A heart for poetry
THOUGH he has worked as a journalist and educator for over 25 years, Hartley Anderson says poetry has always been close to his heart.
Little Girl Dancing, his first book of poems, was recently released and is available at Amazon.com. It will be in local bookstores soon.
"I have been writing poetry for several years, but this is my first published collection. My poetry fits snugly into the contemporary genre as it explores new dimensions of themes like love, religion, relationships, death, time and parenthood," he explained.
Stylistically, Anderson went for diversity in his collection. Most of the pieces are written in free verse, but according to the author others "conform to the traditional rhyme-centered genres of sonnets, odes, ballads, elegies, etc."
The topics also pack variety. The title poem is about a girl desperately seeking her father's approval, while Final Rites was inspired by the death of Anderson's mother.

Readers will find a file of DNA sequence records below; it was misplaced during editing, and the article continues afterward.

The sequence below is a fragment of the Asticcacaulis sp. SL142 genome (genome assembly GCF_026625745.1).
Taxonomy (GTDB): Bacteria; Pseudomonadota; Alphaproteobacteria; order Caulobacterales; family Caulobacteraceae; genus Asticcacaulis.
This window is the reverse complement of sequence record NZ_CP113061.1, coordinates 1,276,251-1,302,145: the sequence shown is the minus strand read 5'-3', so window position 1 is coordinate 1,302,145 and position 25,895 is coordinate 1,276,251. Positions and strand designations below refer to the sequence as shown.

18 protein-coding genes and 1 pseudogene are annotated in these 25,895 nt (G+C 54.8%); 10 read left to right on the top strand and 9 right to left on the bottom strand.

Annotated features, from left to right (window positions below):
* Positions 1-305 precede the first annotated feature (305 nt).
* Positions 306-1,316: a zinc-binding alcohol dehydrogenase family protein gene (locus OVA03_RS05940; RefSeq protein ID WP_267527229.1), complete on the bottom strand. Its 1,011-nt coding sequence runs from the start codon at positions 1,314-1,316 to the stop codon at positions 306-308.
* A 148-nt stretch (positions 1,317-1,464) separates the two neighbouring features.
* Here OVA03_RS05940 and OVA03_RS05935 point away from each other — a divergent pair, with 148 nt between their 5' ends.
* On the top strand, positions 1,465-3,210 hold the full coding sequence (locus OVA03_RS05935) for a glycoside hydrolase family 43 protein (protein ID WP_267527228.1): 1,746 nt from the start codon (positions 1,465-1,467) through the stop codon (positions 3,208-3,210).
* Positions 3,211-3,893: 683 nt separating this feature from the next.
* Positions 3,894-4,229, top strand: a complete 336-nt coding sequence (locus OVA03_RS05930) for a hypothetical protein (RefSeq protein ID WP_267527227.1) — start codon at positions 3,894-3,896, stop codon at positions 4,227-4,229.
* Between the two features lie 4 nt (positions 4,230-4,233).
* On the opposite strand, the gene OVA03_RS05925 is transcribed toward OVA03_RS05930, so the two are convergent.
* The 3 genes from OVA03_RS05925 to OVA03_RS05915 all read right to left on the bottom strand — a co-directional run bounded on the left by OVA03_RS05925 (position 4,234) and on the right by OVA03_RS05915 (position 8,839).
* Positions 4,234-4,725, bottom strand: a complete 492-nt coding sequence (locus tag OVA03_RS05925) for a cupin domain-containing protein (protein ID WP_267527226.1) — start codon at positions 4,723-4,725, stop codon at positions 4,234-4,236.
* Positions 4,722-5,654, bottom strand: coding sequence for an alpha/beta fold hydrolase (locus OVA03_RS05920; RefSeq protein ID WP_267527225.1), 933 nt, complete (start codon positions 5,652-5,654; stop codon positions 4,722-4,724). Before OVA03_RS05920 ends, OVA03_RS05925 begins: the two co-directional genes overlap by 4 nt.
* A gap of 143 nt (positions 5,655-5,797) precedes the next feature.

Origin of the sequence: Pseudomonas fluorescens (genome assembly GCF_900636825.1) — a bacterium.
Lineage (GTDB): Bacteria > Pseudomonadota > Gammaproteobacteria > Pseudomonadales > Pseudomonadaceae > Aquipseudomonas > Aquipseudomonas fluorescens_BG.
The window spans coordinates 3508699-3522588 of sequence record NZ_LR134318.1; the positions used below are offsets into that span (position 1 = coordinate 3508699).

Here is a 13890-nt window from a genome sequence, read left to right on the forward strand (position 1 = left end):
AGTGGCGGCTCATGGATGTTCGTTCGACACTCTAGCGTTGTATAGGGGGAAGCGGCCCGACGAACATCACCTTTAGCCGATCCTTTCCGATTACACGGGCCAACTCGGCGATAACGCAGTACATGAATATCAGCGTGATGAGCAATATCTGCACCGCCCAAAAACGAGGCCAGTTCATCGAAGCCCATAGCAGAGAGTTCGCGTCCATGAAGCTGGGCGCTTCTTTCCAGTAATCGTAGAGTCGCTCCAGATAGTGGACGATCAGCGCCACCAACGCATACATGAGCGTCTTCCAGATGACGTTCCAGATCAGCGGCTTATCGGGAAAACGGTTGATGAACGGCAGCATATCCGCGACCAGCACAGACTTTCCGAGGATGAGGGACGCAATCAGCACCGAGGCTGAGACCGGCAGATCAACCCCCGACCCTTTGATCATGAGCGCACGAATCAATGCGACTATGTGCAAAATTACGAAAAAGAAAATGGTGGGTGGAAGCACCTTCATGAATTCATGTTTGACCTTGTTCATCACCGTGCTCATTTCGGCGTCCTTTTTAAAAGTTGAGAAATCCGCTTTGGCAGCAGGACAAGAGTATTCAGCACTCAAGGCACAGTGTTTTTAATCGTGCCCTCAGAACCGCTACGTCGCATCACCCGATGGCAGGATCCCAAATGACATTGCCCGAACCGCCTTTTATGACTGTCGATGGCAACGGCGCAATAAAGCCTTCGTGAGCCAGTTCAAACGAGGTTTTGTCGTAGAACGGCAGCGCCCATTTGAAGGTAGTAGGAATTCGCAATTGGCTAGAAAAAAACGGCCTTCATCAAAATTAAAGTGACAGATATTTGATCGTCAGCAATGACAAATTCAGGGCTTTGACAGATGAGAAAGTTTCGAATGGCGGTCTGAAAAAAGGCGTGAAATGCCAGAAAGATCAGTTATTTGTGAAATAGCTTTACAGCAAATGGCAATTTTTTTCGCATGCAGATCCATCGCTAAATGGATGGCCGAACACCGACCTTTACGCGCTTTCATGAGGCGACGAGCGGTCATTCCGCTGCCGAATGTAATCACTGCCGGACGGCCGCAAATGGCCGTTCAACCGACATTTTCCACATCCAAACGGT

Timeless Gem and Doubles Plateau are tributes to University of the West Indies luminaries and outstanding poets, professors Mervyn Morris and Edward Baugh, whom Anderson cites as his biggest literary influences.
Most of the Manchester-born Anderson's life has been spent in classrooms and newsrooms. He has taught at Ardenne High School and Mico University College and worked as a sub-editor at the Gleaner and Jamaica Observer.
Little Girl Dancing is not all about poetry, Anderson points out.
"There are also two short stories included as well as a section for students on Understanding Poetry. This collection should resonate with students at the CSEC, CAPE and tertiary levels," he said.